As saphy said, i'm going to UC my first this year!
yay!I know that I want to UC and dp has said that he would love to as long as he had the time to educate himself as much as possible.
how long does he feel that he needs? how long do you feel that you need? it's good to think in these terms.
people do need different amounts of time to figure things out. knowing how much time you need can help. My fear is that as a first-timer I wouldn't be able to recognize it if something was wrong.
i think that this is a common fear. but, also notice that you wrote that you trust your body to know what to do. so, that goes with this. if your body needs help (something is wrong), then it will let you know, and you'll know what to do.
also, you might find that you're drawn to certain things to study. not just birth stories or what not, but that perhaps you find that you need to learn about a certain thing about birth--to learn a lot about it. i think that the spirit and body wisdom can guide this process.
so, you face your fear and you work through it. see what the fear is. see how it works. see what you need to know and think and feel to be secure.
and then you'll feel secure. Or that something 'normal' would seem wrong to me and I'd rush to the hospital and end up being cut open for no good reason.
for a time, i noticed a large number of first time mothers who were also UCing make the rush to the hospital because they needed emotional support.
a lot of women on this thread have talked about this--how they needed a particular amount of support during their births.
for some people, this means medical support, for others, family members or friends are the right route. neither route is wrong or bad.
if you think/feel that you need more emotional support than you can provide yourself or that your partner can provide for you (for whatever reason), that's cool.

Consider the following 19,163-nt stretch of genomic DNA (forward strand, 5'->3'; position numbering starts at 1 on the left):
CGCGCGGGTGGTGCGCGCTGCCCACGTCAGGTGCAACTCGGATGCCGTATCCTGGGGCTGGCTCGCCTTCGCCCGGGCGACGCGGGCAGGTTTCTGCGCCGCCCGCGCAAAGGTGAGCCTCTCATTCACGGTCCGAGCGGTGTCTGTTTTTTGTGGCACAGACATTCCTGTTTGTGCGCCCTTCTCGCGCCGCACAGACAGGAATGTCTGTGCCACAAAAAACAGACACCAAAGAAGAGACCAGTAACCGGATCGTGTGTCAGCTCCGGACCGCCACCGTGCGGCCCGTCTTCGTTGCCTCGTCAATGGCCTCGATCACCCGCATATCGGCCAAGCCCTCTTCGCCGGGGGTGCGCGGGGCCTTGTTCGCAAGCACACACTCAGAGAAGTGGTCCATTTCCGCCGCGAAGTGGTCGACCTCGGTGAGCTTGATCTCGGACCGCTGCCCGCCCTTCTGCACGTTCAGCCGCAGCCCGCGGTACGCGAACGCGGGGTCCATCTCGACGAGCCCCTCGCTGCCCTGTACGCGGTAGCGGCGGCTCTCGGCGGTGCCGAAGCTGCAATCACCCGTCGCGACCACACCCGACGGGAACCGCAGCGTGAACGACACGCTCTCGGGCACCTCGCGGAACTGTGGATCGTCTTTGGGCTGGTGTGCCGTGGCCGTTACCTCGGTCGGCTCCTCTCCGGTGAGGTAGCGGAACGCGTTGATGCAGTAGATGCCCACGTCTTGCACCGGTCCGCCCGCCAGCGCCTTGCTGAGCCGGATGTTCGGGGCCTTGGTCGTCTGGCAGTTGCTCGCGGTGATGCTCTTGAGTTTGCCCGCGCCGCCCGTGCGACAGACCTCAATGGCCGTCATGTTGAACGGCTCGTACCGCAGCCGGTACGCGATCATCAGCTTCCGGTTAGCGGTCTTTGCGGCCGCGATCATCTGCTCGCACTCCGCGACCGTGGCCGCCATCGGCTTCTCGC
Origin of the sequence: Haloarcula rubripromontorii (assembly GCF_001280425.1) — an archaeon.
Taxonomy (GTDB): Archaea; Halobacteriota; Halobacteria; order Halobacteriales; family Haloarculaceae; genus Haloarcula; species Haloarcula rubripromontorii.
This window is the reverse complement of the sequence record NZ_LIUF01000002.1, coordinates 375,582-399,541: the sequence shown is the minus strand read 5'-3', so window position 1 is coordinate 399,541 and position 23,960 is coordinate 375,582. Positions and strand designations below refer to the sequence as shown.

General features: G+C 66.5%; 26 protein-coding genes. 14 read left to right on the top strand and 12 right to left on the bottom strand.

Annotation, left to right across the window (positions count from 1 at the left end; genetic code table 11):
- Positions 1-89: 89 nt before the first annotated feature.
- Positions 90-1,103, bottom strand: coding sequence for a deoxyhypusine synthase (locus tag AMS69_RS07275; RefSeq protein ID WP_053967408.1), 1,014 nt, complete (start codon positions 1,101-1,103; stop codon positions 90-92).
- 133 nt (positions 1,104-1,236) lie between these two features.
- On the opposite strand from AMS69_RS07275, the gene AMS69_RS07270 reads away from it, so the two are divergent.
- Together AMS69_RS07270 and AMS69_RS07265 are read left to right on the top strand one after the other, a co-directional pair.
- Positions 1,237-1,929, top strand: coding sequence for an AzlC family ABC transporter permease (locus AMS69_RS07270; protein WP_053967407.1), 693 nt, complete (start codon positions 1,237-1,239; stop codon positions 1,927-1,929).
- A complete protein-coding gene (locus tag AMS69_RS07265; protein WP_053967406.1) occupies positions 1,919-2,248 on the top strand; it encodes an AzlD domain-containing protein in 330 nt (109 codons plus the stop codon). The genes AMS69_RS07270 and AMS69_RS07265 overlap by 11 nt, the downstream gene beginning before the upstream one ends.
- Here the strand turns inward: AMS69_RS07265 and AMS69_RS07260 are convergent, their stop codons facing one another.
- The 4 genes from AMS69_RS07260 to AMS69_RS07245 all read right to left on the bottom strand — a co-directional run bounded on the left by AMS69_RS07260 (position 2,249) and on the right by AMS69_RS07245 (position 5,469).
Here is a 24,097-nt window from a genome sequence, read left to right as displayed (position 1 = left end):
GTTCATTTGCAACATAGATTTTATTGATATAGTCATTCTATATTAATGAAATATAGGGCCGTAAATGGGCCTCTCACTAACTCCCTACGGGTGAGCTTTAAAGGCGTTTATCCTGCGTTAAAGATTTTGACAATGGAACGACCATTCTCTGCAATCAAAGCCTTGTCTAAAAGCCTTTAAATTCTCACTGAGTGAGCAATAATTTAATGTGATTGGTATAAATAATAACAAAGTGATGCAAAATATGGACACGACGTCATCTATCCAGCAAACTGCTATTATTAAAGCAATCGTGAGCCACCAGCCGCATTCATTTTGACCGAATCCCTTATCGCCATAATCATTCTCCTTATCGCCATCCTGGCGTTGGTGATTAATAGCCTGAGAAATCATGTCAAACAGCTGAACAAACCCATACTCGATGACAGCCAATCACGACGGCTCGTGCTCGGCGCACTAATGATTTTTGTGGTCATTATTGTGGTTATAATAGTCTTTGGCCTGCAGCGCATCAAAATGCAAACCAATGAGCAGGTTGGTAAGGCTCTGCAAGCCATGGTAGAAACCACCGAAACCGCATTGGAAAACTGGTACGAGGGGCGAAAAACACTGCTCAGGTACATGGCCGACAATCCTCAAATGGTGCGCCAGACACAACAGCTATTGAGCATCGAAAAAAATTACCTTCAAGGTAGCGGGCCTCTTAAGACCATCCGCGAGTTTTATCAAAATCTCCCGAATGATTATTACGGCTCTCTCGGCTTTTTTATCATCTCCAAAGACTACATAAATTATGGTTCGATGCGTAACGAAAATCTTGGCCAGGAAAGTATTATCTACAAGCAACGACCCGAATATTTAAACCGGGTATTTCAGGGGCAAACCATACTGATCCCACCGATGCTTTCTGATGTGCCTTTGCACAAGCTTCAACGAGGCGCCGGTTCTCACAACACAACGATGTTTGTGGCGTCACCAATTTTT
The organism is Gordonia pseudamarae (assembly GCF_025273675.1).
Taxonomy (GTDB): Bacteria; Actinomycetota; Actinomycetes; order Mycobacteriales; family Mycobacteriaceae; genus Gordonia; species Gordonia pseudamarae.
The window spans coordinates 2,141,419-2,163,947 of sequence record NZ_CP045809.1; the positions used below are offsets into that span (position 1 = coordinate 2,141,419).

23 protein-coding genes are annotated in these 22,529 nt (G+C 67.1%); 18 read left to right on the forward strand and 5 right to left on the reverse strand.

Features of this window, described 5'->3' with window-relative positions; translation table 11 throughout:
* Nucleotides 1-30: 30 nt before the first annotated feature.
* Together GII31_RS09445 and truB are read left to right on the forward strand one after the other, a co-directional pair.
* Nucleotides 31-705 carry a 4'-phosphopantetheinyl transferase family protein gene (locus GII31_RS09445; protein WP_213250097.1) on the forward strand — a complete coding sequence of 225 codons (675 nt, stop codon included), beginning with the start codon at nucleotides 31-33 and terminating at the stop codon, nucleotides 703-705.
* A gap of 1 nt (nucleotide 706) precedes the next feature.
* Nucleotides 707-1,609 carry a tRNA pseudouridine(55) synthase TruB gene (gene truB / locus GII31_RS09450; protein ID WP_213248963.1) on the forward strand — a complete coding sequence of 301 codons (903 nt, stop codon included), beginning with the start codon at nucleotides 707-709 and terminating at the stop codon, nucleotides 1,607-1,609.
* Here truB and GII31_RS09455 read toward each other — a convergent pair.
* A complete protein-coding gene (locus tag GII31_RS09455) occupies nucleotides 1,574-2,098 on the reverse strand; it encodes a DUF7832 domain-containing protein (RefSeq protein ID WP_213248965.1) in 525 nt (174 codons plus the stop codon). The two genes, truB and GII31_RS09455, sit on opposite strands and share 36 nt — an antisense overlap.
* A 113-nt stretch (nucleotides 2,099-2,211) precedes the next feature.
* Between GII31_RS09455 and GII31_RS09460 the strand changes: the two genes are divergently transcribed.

get the support you need.
many of the transfers where the birth is vaginal, basically intervention free for first-time mothers who tried to UC got the support that they needed. and it was a great birth for them.
and perhaps they UC later, or perhaps they have a midwife present, or perhaps they decide to invite friends and family.
everyone has their own way. UC isn't the end all and be all. so, you know, if you think you want or need that support, then there's nothing wrong with that.
and if you think you don't and discover that you do (could be me!), then there's no problem in seeking that support from someone. At the same time, I trust my partner to be there for me as well as my body to know what to do.
i think you just have to find your balance. I often think of UC as a journey, not a destination. by simply engaging the ideas, and acting out of self knowledge rather than fear, you can make the right and best decision for yourself.
we can look at amazing women here, like Laurata who has said that she will not UC for personal reasons, and RMBZM who went through a lot of thought and struggle to avoid c-section and have a UC, but today has decided to 'go in' for help because of health reasons.
to me, the UC isn't as important as the procss of discovering--from the internal self, from the point of self-knowledge--what is absolutely right for you.
for many women on these boards they are taking these ideas of empowerment, self knowledge, and self reliance, and then applying those elements to their unique circumstances.
this may mean hiring a midwife, or inviting a trusted friend, or going to a hospital, or any number of combinations of things that are helpful and vibrant to you.
so, you are thinking about a UC and i encourage that. But for me, thinking about it, engaging the idea fully, that is where the success is. whether or not one has a UC, the success is in being self reliant and choosing exactly what is right and necessary for you.
that may be UC, it may not be. but it will be right. It really helps to read birth stories for first babies that went well.
i agree. i think that there are a number of them on laura shanley's website: unassistedchildbirth.com. she has a lot of birth stories on there--all kinds.
personally, i also find it informative to read all kinds of birth stories, because then i get a good picture of all sorts of circumstnaces and, in a way, "what to expect." of course, that means "expect the unexpected!" a lot of the time!
but it helps me to read as many birth stories as i can, because i learn from the strength and diversity of mothers--all kinds.
though, i do find that, when i'm feeling a little nervous or scared or something, i look into that, but i also reassure myself with those stories that just went so well.